Scar Award – Lorraine the train and her blisters

Transformer Award – Sophie Stanton

Black Rhino Award – Dieu

Player Award – Dimitri and Nicolas for their continuous encouragement and DJ skills



Brutal and brilliant and never again !! What a country, what an adventure and what a team. I’ve never tried anything so physically tough and you “grads” were inspirational in keeping me going. As well as fighting your own personal battles, you all made the time and effort to help all those around you – I personally thank each and every one of you for getting me to that very special finishing place – believe me that you made the difference. Your grit and determination was amazing and bodes well for all our futures. Enjoy a well earned rest …….

For me personally, this journey was about being thankful. Thankful our bodies have the ability to do these amazing things. Thankful we have people in our lives that give us the support and time to train and participate in sport, because no one is an island. And thankful we work for a company that invests in the culture and graduate employees in such an epic way. In the 3 years this program has been going, paired with the Energy Station programs, there has already been a tremendous response and culture change in the US. It is an honor to be allowed to accompany these grads I’ve trained with for months to Namibia, which is a unique and amazing setting for such a challenge. I’ve trained with 2 waves of US grads now and the most rewarding thing for me has been to see many of them go from a confined mindset of “I can’t”, to “I can do anything with the right dedication, effort and grit”. And nothing bonds people together as a team like shared hardship and successes. I believe these lessons about leadership and teamwork will absolutely translate to our company and continue to make Ineos a respected company and a formidable force in industry.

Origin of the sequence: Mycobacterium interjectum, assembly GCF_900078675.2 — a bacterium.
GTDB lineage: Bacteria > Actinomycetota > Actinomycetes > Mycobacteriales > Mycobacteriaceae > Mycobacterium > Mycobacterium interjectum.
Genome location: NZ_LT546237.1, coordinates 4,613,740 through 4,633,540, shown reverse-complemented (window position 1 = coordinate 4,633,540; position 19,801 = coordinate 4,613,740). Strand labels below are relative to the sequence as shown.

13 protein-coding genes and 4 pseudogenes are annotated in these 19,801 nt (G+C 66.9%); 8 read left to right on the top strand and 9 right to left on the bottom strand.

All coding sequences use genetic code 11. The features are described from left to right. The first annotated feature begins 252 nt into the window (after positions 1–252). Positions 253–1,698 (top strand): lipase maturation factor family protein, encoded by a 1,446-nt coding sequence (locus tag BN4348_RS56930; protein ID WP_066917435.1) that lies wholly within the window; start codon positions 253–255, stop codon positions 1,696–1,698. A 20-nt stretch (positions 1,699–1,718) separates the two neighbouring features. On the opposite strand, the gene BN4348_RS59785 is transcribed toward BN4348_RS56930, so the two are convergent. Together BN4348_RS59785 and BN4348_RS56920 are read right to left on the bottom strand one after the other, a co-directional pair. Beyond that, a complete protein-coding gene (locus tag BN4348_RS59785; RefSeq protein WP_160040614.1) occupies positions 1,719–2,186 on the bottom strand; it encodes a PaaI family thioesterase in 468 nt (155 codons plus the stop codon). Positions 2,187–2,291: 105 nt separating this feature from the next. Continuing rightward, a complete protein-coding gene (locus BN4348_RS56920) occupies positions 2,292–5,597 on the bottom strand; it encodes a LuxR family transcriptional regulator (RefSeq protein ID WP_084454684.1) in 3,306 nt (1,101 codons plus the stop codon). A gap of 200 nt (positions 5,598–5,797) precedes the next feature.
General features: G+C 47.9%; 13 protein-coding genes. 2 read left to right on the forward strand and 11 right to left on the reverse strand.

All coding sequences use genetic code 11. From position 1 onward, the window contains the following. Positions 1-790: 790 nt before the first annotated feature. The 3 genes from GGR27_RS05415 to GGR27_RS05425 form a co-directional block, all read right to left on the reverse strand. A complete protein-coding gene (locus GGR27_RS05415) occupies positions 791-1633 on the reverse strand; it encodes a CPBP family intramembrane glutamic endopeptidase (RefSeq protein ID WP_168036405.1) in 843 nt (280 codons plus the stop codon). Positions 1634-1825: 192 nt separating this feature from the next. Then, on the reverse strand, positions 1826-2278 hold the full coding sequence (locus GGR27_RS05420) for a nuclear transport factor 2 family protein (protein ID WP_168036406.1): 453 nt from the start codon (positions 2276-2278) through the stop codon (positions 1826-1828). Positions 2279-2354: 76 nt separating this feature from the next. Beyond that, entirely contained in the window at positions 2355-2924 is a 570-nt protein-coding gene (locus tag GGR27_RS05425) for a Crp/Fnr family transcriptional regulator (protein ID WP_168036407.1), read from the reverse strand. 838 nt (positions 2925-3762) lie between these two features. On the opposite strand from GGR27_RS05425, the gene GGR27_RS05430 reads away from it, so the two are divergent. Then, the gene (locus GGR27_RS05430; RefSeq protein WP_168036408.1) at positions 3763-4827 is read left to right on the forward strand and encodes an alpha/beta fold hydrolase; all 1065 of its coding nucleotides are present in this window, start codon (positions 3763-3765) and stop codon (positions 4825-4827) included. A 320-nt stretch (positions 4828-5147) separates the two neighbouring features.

There are no words for the stunning beauty of the sun baked landscapes of the deserts of Namibia.

We left the Skeleton Coast with an Atlantic breeze which misted our cycling glasses, all in good mood and spirit not knowing what was to come.
We run, walked, cycled and hiked through dolomite white, black basalt, rusted iron sand, pebbles, stones, rocks and boulders via the Messum caldera crater to the Brandberg. We all made it well in time to the top to see the burning mountain while the sun went down behind the horizon, temperature dropped quickly and we savoured the “braai”. After a “frozen” short night at 2200 m we made it back down during a very long day. Marathon, half marathon, 100 km of sandy mountain biking, loads of sugary electrolytes, falls in needled bushes, painful knees, sweat and tired legs brought us finally to the Ugab river and the finish in the Doro !Nawas Lodge in Damaraland, with the support of family and friends blogs, the strong hands of Jane and Denver, the support of Sophie, the lead of Phil and the pushing of Greg and the fantastic support team.

There are no words for the determination, true grit and positive energy of this group of Belgians, French, Singaporean, Germans, English, Scottish, Vietnamese, Americans and South Africans to run, cycle, hike and finish this young grad Namibian event all together.


Written by Chris Baker, Benedikt Beisheim and Benedikt Kannenberg

Today was the first day without doing sports, except from jumping into the pool. Besides that we enjoyed the good food, used the time for recovery and did two safaris. Directly on the morning game drive we were lucky to see a herd of elephants eating leafs. We also saw the Namibian national symbol, the Oryx in real life and not just on our plates. We also visited the Damara living museum, where we learned a lot about the life in the old days of Namibia.

After the second game drive in the afternoon with a herd of ostriches and a nice sunset, we enjoyed our last dinner at the roof top bar of our lodge. We had the time to look back on what we achieved and what will last before we all go back to work.

Experiences like sitting on the toilets next to each other under the open sky, after finishing the Brandberg, will bond us for a lifetime.